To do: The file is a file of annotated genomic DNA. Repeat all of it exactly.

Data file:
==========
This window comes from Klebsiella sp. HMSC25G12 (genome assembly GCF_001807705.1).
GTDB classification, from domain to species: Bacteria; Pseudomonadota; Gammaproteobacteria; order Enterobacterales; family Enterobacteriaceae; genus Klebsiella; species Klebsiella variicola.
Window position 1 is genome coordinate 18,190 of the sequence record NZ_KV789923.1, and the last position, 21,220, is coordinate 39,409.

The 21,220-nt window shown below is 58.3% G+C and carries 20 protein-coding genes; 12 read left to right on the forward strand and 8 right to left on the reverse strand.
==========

This window comes from Klebsiella sp. HMSC25G12 (genome assembly GCF_001807705.1).
GTDB classification, from domain to species: Bacteria; Pseudomonadota; Gammaproteobacteria; order Enterobacterales; family Enterobacteriaceae; genus Klebsiella; species Klebsiella variicola.
Window position 1 is genome coordinate 18,190 of the sequence record NZ_KV789923.1, and the last position, 21,220, is coordinate 39,409.

The 21,220-nt window shown below is 58.3% G+C and carries 20 protein-coding genes; 12 read left to right on the forward strand and 8 right to left on the reverse strand.